OMV – [Age of motor vehicle (in months)/120 months x OMV].
For example, a car that is imported into Singapore was first registered on the 1st of January 2010. Its Open Market Value (OMV) is S$25,000. A buyer purchased it on the 10th of February 2013. The age of the car at the time of purchase was 37 months.
To find applicable OMV = 25,000 – [37/120 x 25,000] = S$17,292.
But calculating the annual depreciation value of the car is a little more complicated than that. Some criterias below, determine the total cost of a vehicle.
- Certificate of Entitlement (COE)
- Open Market Value (OMV)
- Registration Fee (RF) and Additional Registration Fee (ARF)
- Preferential Additional Registration Fee (PARF) Value
Let’s look at each of them briefly.
1. Certificate of Entitlement
The COE is an important part of the Vehicle Quota System (VQS) that requires car owners the right to have a vehicle. They auction the COEs out to the highest bidder; because there is high demand for car ownership and how high bidding has gone up over the years. COEs have become very expensive. There are two rounds of COE auctions each month.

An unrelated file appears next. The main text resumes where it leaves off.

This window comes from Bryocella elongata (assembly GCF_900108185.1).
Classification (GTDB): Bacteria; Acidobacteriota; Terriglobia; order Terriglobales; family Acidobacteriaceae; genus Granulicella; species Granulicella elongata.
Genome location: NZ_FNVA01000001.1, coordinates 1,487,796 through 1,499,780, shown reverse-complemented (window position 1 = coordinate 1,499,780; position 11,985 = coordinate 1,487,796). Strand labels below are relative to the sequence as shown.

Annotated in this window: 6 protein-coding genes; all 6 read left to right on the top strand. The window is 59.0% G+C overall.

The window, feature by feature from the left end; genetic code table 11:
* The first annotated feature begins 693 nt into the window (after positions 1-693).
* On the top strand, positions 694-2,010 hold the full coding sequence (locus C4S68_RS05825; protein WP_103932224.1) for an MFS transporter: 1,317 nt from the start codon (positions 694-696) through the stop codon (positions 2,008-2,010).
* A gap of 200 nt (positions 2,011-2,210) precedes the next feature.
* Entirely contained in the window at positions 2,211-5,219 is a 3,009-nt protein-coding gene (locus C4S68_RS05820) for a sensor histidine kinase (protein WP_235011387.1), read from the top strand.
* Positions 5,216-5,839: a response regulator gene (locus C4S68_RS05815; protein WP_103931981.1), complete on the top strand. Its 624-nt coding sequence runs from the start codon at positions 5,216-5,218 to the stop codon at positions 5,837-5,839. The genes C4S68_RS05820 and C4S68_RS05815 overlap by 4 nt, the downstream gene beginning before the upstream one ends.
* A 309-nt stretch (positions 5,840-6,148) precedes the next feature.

In November 2020, a vehicle that is 1600cc and below the monthly average COE will cost S$36,840. A car that is 1600cc and above is S$40,050. The COE is valid for ten years, and the owner can decide to renew the COE based on the current prices or scrap the vehicle.
2. Open Market Value
The Singapore Customs determines the value of the car when it is imported into the country. This includes the price, freight, and insurance. All surcharges that were incurred in importing the car. It does not include taxes, or other surcharges like COE, dealer’s profit, and the registration fee. Some websites give an estimate of the OMV of your car. They are: Orangebookvalue.sg and Sgcarmart.com.
3. Registration Fee (RF) and Additional Registration Fee (ARF)
This is a compulsory payment on your car when you register it. The flat rate for the RF is S$140.
The ARF is for vehicles registered with COEs, and they base it on the OMV of the automobile. It can range from 100% to 180% of your car’s value. The ARF (and COE) are the reasons car ownership is very expensive in Singapore.
For example, the OMV value of a car is S$20,000. The ARF fee will be 100% of the OMV.